Bulletproof Monk Review
By Shawn McKenzie 04/16/2003
I had a bad feeling about Bulletproof Monk from the beginning. The trailer was unimpressive, but I thought I might be pleasantly surprised. Nada.
In 1943, a Tibetan monk with no name (Chow Yun-Fat) has just been given the ultimate responsibility to protect a powerful ancient scroll, called the Scroll of the Ultimate, from his mentor, the Master Monk (Roger Yuan.) Anyone who reads the words on the scroll will have ultimate power to rule the world, and that could cause terrible problems should it fall into the wrong hands. The protector of the scroll controls the power of time for the following sixty years, which essentially means he doesn’t age. It also gives him the ability to have heightened speed, fighting skills, and healing power, so he is nicknamed the Bulletproof Monk. Struker (Karel Roden), a WWII era Nazi commander of an SS unit, wants the scroll so he can wipe all the impure races off the face of the Earth. Struker kills the Master Monk, but fails to capture the Bulletproof Monk or the scroll. Fast forward sixty years to 2003, and the Monk is looking for a successor to protect the scroll for the next sixty years. He has since moved to America, and the Nazis are still chasing him, though they now look like the bad guys from The Matrix. One day, while in the subway, he saves a little girl who has fallen onto the subway tracks. He is assisted by a pickpocket named Kar (Seann William Scott), who steals the scroll from him not long after. While following Kar to get back the scroll, he observes Kar’s fighting skills against a local thug named Mr. Funktastic (Marcus J. Pirae) who is trying to shake him down. He almost gets his butt kicked, until Funktastic’s girlfriend, Bad Girl (Jaime King), convinces him to let Kar go. The Monk confronts Kar, gets his scroll back, and follows him back to his apartment, located near the Golden Palace Theater. The Golden Palace is a movie theater that specializes in martial arts movies. The owner (Mako) has hired Kar to run the projector, and the movies are where Kar learned his fighting skills. The Monk convinces Kar to train with him, since he seems to be displaying the foretold signs of the protector. Struker, who is now in his ‘90s, is still after the scroll, and along with his granddaughter, Nina (Victoria Smurfit), finally manage to get their hands on it. Nina has been fronting her evil Nazi group under the guise of the Human Rights Center. It is up to the Monk and Kar to get back the scroll, and they decide to utilize the aid of Bad Girl, whose real name is Jade, and it turns out that she is a rich Russian mafia princess and not a poor street girl. The three set out to stop Struker and Nina before they employ their evil plan to rule the world.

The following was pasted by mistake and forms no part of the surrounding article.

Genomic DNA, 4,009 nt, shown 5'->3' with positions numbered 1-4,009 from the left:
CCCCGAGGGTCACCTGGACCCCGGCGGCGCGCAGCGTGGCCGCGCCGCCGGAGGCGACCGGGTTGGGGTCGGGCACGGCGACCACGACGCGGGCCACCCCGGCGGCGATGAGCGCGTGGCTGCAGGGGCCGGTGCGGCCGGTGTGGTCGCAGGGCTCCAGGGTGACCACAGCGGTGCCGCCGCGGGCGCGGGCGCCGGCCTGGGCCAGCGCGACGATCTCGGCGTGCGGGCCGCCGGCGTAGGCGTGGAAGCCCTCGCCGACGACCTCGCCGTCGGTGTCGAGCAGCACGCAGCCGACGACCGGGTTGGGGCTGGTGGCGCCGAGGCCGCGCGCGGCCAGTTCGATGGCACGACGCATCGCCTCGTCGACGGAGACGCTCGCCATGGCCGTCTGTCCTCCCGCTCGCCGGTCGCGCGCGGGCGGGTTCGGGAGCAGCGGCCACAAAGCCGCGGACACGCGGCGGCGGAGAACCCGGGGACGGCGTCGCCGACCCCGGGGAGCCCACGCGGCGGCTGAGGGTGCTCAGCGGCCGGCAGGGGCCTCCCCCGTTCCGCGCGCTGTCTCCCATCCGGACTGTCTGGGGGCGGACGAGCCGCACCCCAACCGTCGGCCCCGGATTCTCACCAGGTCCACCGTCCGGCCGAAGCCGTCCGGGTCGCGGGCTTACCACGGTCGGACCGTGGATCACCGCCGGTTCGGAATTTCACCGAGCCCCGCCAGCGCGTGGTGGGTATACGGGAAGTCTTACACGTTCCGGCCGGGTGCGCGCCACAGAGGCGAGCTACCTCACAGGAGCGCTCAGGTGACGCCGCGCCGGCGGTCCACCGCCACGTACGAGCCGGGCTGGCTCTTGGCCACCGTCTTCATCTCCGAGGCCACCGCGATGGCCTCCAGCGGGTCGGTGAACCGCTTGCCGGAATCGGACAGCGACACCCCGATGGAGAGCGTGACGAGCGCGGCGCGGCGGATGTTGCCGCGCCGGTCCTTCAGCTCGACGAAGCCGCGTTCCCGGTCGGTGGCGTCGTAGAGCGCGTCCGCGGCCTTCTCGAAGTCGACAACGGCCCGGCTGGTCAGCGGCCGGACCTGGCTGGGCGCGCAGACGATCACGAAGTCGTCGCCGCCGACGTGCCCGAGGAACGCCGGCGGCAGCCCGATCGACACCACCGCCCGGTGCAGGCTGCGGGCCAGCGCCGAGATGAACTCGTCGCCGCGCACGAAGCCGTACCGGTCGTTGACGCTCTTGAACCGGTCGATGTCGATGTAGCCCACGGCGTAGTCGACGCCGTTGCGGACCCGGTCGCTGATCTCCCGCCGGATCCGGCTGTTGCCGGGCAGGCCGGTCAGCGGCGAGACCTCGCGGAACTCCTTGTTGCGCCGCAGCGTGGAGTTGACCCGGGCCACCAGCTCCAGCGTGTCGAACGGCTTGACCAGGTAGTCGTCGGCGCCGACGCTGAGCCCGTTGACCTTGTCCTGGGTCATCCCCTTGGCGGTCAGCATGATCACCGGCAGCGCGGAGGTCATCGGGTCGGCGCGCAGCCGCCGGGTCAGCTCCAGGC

I honestly don’t know who to blame for the poor quality of this film. Could it be the screenplay written by Ethan Reiff and Cyrus Voris containing dialogue that isn’t witty or a story that isn’t interesting? Could it be direction of Paul Hunter, a music video director making his feature film debut? What about the bonehead who decided to rip-off the “flying” elements of Yun-Fat’s previous flick, Crouching Tiger, Hidden Dragon, except CGI effects were used instead of wirework? The blame can be spread around evenly I guess, but the point is that someone screwed up. How is it possible to have the cool Yun-Fat, the amusing Scott, and the hot King all in a movie together and it still ends up bad?
Let’s start with the script. My guess is that Reiff and Voris were tired of the “bad guys” of the moment, the Arabs, and decided to go back to Indiana Jones territory and bring back the moldy-oldie bad guys the Nazis. The Nazis is this movie are so clichéd that their scenes could have been outtakes of Raiders of the Lost Ark. Struker also must have learned from the Karl from Die Hard school of electric shock survival (you’ll see what I mean if you see the film.) Also, if Nazis think all other races and religions are inferior, why is Nina so skilled in the ancient Chinese martial arts fighting techniques? As far as the dialogue goes, it was a waste to give Scott such unfunny lines to say. He is a gifted comedic actor, and is capable of better material.
The action in this movie could have been so much cooler, but with the CGI, it looked very cheesy. The opening bridge fight between the Bulletproof Monk and the Master Monk is so fake-looking that you begin to wonder why Yun-Fat agreed to do the movie. This movie is beneath him, though there is a brief period that reminds you of his old John Woo movies. One scene involves him using two guns, which is a throwback to his trademark Woo bit. That one scene wasn’t enough to satisfy me though.
I am actually going to be more generous to Bulletproof Monk than I should be. If they had picked different bad guys, had a better motive for the action, used wirework or real fighting instead of CGI, and had much better dialogue, this
could have been a good movie. Scott proved he could do an action film, and maybe he’ll star in a better one in the future. Bulletproof Monk is a movie that just shot itself in the foot, and it will limp at the box office once the word spreads. Sometimes those bad feelings you get while watching movie trailers can be right!
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